Debate over new Rittenhouse benches; Philly’s bad property assessments; Phillies add ‘Thor’ to lineup | Morning roundup
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After a two-year fundraising campaign, Rittenhouse Square has 160 new benches. They’re longer — and have a controversial central armrest built in.
- Helping people with mobility issues is the center bar’s purpose, per the park’s friends group. But when the centerpiece was intro’d back in 2008, the group said it was “to discourage the use of the bench as a bed.”
People involved with the homeless population are not fans of the new furniture, Angie Bacha reports. Meanwhile, a donation to Project HOME is in the works.
Noah Syndergaard, the pitcher acquired by the Phillies just hours before the MLB trade deadline, is quite a character.
- Nicknamed ‘Thor’ after his long hair (and his proclivity for the Norse god costume), the native Texan is known as much for his jokes as his stinging pitches, which softened a bit after a recent injury.
In advance of Syndergaard’s debut tonight at Citizens Bank Park, Jordan Levy runs down some fun facts about him, like that time he stole the Phanatic’s ATV.
$ = paywalled
- Over $6 million in Pa. state funding is going to Harrisburg-based anti-abortion nonprofit Real Alternatives, which helps fund crisis pregnancy centers. Another $1 million goes to the organization via TANF, the food and child supply funding. [Inquirer$/Billy Penn/Capital-Star]
- Pennsylvania has earmarked $45 million statewide to help counties administer elections, but contingencies attached to the money — like finalized ballot tallies a day after an election — has small counties worried. [WHYY]
- Philly’s property assessments are less accurate — too high or too low — in neighborhoods with higher proportions of Black residents or lower median incomes, per a new Inquirer analysis. This year property values increased by 31% on average, causing new tax worries. [Inquirer$/WHYY/Axios]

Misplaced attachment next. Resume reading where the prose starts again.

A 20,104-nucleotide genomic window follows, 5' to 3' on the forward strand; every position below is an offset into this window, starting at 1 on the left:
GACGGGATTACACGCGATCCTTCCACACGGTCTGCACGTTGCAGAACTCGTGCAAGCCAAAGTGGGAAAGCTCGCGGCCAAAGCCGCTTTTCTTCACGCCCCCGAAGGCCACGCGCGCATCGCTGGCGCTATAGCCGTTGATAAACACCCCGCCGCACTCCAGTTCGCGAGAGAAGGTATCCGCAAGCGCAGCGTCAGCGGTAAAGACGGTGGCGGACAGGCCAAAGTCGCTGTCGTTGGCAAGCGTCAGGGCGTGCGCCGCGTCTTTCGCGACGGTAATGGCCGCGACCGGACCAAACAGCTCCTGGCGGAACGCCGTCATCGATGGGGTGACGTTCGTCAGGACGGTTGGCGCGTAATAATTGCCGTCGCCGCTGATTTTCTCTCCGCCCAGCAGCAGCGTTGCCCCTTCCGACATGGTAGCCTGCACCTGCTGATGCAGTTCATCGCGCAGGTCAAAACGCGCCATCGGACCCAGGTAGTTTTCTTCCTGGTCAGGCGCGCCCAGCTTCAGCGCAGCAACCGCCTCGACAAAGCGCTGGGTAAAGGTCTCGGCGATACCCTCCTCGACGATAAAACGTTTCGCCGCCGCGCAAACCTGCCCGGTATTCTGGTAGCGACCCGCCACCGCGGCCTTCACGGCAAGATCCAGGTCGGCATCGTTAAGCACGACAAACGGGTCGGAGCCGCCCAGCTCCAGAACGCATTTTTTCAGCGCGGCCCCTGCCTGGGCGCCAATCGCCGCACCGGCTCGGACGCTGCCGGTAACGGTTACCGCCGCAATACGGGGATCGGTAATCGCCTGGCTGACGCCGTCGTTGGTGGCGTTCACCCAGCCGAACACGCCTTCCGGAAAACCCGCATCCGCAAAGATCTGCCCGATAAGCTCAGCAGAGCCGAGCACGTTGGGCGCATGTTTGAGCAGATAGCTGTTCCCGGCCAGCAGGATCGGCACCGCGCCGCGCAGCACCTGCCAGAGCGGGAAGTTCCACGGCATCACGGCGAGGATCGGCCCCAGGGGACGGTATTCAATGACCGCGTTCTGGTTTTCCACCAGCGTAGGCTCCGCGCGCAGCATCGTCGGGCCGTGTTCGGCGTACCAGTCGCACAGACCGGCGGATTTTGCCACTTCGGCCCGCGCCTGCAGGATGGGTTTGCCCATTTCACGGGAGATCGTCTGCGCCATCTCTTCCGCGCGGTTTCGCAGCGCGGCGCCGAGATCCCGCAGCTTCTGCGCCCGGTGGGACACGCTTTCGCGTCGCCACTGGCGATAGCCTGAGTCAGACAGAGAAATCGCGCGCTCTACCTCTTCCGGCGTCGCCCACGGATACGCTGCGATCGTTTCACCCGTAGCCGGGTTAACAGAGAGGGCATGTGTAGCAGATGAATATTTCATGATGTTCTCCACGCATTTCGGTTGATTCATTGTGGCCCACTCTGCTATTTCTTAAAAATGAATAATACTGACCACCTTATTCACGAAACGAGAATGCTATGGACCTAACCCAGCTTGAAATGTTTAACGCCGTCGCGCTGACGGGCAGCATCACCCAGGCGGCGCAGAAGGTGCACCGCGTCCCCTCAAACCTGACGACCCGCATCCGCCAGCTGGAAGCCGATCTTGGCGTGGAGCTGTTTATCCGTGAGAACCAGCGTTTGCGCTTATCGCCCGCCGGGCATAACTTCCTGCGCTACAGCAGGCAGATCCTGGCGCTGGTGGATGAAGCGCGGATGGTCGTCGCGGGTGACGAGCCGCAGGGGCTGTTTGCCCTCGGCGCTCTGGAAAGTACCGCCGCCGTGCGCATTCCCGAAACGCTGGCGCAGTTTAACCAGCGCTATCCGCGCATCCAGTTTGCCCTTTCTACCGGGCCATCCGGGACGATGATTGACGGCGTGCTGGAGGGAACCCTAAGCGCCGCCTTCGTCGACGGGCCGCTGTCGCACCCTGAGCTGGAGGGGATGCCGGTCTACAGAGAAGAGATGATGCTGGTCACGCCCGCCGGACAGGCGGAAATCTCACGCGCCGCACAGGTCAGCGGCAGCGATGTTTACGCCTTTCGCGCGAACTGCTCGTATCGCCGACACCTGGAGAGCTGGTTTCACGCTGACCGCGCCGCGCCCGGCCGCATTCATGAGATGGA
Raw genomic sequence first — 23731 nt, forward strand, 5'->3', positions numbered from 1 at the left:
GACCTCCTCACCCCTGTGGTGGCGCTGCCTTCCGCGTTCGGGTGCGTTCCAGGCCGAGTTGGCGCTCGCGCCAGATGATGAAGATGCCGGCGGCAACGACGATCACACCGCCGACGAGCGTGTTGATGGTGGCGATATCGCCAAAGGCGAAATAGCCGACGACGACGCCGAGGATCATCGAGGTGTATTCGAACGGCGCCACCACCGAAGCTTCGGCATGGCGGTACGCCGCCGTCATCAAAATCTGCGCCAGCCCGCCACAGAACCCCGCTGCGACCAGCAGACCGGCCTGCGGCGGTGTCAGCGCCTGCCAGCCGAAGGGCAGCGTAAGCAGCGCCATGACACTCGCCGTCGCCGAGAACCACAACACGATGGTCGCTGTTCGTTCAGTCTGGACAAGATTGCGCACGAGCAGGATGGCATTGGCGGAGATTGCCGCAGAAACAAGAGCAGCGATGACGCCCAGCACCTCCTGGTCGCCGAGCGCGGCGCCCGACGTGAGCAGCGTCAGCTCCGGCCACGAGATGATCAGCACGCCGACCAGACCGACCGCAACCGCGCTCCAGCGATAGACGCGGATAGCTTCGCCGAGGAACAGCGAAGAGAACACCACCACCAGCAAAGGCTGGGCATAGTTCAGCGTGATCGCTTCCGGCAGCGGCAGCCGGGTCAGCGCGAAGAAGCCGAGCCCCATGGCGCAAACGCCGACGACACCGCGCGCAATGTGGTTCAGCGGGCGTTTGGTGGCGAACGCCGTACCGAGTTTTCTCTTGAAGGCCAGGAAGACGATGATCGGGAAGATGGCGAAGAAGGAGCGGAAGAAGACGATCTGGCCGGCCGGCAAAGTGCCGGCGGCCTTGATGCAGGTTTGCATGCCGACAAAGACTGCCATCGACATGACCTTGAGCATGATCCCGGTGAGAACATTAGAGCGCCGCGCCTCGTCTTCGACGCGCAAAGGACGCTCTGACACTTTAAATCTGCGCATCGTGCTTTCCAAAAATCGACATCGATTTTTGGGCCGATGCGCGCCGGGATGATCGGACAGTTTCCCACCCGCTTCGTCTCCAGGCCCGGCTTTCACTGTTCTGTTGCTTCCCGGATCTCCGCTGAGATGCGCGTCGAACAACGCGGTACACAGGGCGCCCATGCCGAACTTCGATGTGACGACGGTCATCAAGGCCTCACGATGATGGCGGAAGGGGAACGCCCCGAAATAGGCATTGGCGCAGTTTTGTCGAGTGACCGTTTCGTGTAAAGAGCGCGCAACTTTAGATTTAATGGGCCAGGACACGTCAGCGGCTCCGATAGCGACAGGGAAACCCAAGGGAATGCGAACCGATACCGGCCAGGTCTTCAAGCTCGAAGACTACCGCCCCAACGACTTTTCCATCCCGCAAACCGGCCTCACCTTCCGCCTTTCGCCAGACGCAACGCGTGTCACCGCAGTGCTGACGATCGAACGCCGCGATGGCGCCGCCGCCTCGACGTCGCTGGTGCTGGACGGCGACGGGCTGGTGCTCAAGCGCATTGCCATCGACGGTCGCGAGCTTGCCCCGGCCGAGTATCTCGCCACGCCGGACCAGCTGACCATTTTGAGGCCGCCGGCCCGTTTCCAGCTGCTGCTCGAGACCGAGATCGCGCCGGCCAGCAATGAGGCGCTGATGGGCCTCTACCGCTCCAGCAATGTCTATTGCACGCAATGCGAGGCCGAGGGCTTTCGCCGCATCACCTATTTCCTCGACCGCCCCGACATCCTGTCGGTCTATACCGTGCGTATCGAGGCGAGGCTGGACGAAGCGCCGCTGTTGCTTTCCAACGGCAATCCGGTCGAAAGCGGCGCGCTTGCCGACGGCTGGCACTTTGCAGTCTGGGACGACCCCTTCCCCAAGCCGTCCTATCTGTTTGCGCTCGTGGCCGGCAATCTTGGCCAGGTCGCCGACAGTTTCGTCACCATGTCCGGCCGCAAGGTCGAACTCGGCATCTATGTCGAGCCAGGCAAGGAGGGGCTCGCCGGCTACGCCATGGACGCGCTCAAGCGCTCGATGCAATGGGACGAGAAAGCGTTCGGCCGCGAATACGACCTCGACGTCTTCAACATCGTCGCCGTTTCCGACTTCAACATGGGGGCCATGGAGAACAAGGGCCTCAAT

- A doctoral student at Penn explains why Pa. officials should start tracking use of algorithms, which already make important decisions about schools, funding, and criminal justice. [Billy Penn]
- Jose Garces is the latest “celeb” chef to open at the new club level at the Wells Fargo Center. The menu will be a greatest hits list from his restaurants — including the recently shuttered University City spot Distrito. [PhillyVoice/Daily Pennsylvanian]
- Around 65,000 people competed for a chance to win Wawa’s technicolor NFTs of cartoons eating a hoagie, which is exactly 64,999 people more than we expected. [Technically]
- Dick Vermeil, the beloved ex-Birds coach who led the team to their first Superbowl appearance, is excited to enter the NFL Hall of Fame as an Eagle. [NBC10]
Mayor Kenney joins Parks & Rec officials and reps from the local YMCA to announce this year’s Camp Philly, a scholarship that sends city kids to a week’s sleepaway camp in the Poconos (10:30 a.m.). Later he meets other scholarship recipients at a reunion of new and returning Catto Scholarship CCP students (1:30 p.m.).
🎰 BP Quizzo lands in South Philly at the Sports & Social bar, where we’ll swoop into the Live! Casino with fun trivia about all things Philadelphia. Prizes include gift cards and beach chairs, all free with RSVP. (6:30 to 8:30 p.m. Wednesday, Aug. 17)
👽 Kick it old school at the Betsy Ross House for a free First Friday screening of “It Conquered the World,” a campy 1968 alien thriller. (8:45 to 10:30 p.m. Friday, Aug. 5)
🍳 Add a new brunch spot to your rotation as Old City’s Amina debuts its weekend daytime offerings. Chef/partner Darryl Harmon’s menu features Southern cuisine that incorporates African ingredients. (10 a.m. to 2 p.m. Saturday-Sunday, Aug. 6-7)